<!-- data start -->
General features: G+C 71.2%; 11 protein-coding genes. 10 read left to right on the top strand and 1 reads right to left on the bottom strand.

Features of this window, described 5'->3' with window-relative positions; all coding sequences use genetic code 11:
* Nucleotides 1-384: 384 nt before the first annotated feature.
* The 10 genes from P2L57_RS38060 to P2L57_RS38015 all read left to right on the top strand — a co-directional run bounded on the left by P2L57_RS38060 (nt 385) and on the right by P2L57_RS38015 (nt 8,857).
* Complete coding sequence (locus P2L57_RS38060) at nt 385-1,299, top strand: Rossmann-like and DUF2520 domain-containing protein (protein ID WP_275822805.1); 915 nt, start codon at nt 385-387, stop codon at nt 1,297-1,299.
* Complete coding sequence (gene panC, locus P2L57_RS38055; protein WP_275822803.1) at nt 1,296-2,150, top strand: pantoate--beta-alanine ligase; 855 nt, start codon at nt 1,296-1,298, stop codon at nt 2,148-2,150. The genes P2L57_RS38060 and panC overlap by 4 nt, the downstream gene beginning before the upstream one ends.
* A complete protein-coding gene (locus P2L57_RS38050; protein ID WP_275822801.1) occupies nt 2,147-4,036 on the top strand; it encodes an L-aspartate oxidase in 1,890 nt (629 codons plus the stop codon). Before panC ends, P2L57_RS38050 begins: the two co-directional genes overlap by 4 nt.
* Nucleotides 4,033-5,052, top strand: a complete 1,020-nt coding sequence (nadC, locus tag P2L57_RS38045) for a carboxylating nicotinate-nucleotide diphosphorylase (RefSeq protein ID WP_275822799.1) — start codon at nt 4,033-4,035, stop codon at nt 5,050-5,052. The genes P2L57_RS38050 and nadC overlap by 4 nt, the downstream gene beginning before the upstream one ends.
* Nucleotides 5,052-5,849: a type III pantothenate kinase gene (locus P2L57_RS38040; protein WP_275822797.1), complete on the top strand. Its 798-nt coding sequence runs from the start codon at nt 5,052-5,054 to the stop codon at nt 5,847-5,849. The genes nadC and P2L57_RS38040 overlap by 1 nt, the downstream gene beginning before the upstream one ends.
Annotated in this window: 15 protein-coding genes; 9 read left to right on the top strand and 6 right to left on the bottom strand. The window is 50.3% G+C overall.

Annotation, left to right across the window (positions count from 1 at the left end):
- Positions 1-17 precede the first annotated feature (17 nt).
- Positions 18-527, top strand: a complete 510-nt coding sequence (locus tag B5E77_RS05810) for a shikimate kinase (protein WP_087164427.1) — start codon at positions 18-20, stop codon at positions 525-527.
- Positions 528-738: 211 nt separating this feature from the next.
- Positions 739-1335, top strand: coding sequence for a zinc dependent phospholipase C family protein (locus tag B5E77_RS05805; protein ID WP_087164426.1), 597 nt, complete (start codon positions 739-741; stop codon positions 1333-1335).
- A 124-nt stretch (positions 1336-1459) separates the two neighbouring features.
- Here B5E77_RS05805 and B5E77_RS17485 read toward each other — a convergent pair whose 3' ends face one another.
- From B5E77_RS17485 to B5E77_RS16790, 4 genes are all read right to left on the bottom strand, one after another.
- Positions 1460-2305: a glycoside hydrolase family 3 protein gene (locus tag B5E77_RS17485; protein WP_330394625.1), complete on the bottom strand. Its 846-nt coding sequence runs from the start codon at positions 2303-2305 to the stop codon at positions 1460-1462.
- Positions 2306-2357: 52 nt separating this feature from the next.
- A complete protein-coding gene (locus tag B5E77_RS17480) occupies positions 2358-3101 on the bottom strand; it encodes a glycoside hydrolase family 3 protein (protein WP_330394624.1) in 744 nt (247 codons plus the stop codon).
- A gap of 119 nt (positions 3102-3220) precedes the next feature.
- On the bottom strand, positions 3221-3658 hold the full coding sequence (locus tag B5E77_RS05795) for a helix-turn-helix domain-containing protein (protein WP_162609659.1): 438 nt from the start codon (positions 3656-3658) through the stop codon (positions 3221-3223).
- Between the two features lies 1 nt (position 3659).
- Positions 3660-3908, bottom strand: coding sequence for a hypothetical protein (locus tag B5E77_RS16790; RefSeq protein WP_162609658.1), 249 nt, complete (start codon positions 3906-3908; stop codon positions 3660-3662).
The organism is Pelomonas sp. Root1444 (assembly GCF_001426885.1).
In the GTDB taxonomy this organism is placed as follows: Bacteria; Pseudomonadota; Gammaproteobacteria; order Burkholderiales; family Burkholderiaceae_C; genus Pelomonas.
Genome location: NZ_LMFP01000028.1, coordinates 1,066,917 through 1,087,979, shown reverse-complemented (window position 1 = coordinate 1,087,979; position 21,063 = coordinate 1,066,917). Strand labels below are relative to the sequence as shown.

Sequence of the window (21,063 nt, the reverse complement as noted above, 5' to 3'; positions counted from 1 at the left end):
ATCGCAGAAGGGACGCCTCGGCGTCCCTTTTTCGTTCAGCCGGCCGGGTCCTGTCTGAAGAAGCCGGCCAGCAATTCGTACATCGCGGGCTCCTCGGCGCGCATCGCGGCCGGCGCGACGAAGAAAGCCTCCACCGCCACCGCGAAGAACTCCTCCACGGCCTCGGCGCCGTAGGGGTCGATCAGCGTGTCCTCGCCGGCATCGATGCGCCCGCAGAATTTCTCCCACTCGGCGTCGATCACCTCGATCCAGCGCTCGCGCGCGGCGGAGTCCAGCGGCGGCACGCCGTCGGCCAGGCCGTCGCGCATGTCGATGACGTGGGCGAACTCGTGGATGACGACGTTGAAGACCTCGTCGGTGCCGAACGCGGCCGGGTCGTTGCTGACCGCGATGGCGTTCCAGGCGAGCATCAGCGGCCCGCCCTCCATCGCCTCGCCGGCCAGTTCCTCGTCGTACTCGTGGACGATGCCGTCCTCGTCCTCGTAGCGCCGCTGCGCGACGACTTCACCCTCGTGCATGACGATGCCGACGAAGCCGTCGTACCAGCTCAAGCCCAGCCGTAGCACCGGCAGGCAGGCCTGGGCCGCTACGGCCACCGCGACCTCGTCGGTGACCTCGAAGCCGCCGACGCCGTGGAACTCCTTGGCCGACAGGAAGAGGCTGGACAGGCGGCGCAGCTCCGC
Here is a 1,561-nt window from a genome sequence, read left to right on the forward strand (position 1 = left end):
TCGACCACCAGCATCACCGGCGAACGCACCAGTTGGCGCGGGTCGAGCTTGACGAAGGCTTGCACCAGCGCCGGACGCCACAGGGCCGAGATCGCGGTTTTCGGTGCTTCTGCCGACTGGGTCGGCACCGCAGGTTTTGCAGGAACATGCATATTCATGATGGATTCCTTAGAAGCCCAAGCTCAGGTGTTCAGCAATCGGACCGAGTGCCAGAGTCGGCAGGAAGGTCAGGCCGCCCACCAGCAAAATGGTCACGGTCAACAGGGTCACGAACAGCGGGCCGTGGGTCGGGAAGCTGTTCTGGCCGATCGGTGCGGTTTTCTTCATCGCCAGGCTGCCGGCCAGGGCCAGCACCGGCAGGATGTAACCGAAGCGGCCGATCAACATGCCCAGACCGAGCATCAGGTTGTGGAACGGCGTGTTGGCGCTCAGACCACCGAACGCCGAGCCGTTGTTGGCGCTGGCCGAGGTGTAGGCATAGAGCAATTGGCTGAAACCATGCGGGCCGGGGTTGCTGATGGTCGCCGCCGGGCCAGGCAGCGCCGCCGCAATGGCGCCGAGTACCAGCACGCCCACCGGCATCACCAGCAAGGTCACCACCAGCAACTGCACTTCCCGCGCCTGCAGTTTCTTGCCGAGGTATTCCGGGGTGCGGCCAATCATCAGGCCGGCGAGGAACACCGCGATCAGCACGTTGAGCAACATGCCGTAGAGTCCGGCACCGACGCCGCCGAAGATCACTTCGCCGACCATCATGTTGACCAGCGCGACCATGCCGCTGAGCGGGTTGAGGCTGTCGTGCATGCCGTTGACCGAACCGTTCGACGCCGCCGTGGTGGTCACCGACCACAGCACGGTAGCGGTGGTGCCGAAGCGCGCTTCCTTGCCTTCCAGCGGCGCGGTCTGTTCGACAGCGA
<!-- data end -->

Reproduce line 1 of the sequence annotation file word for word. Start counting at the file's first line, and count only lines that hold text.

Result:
General features: G+C 71.2%; 11 protein-coding genes. 10 read left to right on the top strand and 1 reads right to left on the bottom strand.